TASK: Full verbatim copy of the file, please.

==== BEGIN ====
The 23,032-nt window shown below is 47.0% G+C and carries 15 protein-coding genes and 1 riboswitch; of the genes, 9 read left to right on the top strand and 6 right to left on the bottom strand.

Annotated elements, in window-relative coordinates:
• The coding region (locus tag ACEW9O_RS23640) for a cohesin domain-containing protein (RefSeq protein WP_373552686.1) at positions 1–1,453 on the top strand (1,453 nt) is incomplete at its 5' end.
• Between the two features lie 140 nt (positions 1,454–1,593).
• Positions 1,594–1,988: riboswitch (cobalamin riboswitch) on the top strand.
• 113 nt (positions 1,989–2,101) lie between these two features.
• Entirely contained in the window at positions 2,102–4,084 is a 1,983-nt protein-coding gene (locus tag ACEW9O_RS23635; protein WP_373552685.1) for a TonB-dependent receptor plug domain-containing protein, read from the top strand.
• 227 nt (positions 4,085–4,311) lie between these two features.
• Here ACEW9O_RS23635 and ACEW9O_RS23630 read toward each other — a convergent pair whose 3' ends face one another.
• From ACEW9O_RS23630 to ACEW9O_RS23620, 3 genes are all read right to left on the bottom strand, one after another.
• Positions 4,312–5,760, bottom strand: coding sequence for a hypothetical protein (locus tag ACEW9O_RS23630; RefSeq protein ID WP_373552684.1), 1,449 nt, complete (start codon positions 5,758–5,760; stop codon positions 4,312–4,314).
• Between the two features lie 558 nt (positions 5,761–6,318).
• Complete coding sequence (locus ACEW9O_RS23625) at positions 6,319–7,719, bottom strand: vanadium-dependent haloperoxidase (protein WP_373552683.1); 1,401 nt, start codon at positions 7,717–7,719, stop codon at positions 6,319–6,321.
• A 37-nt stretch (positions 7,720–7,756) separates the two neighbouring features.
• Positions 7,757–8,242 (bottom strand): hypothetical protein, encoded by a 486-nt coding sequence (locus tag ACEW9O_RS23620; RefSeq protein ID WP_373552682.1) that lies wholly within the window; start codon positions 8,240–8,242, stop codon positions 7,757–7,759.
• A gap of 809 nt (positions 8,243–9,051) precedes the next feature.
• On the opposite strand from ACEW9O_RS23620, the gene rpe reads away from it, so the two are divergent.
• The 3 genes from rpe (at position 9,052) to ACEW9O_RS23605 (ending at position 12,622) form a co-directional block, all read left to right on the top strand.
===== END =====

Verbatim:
The 23,032-nt window shown below is 47.0% G+C and carries 15 protein-coding genes and 1 riboswitch; of the genes, 9 read left to right on the top strand and 6 right to left on the bottom strand.

Annotated elements, in window-relative coordinates:
• The coding region (locus tag ACEW9O_RS23640) for a cohesin domain-containing protein (RefSeq protein WP_373552686.1) at positions 1–1,453 on the top strand (1,453 nt) is incomplete at its 5' end.
• Between the two features lie 140 nt (positions 1,454–1,593).
• Positions 1,594–1,988: riboswitch (cobalamin riboswitch) on the top strand.
• 113 nt (positions 1,989–2,101) lie between these two features.
• Entirely contained in the window at positions 2,102–4,084 is a 1,983-nt protein-coding gene (locus tag ACEW9O_RS23635; protein WP_373552685.1) for a TonB-dependent receptor plug domain-containing protein, read from the top strand.
• 227 nt (positions 4,085–4,311) lie between these two features.
• Here ACEW9O_RS23635 and ACEW9O_RS23630 read toward each other — a convergent pair whose 3' ends face one another.
• From ACEW9O_RS23630 to ACEW9O_RS23620, 3 genes are all read right to left on the bottom strand, one after another.
• Positions 4,312–5,760, bottom strand: coding sequence for a hypothetical protein (locus tag ACEW9O_RS23630; RefSeq protein ID WP_373552684.1), 1,449 nt, complete (start codon positions 5,758–5,760; stop codon positions 4,312–4,314).
• Between the two features lie 558 nt (positions 5,761–6,318).
• Complete coding sequence (locus ACEW9O_RS23625) at positions 6,319–7,719, bottom strand: vanadium-dependent haloperoxidase (protein WP_373552683.1); 1,401 nt, start codon at positions 7,717–7,719, stop codon at positions 6,319–6,321.
• A 37-nt stretch (positions 7,720–7,756) separates the two neighbouring features.
• Positions 7,757–8,242 (bottom strand): hypothetical protein, encoded by a 486-nt coding sequence (locus tag ACEW9O_RS23620; RefSeq protein ID WP_373552682.1) that lies wholly within the window; start codon positions 8,240–8,242, stop codon positions 7,757–7,759.
• A gap of 809 nt (positions 8,243–9,051) precedes the next feature.
• On the opposite strand from ACEW9O_RS23620, the gene rpe reads away from it, so the two are divergent.
• The 3 genes from rpe (at position 9,052) to ACEW9O_RS23605 (ending at position 12,622) form a co-directional block, all read left to right on the top strand.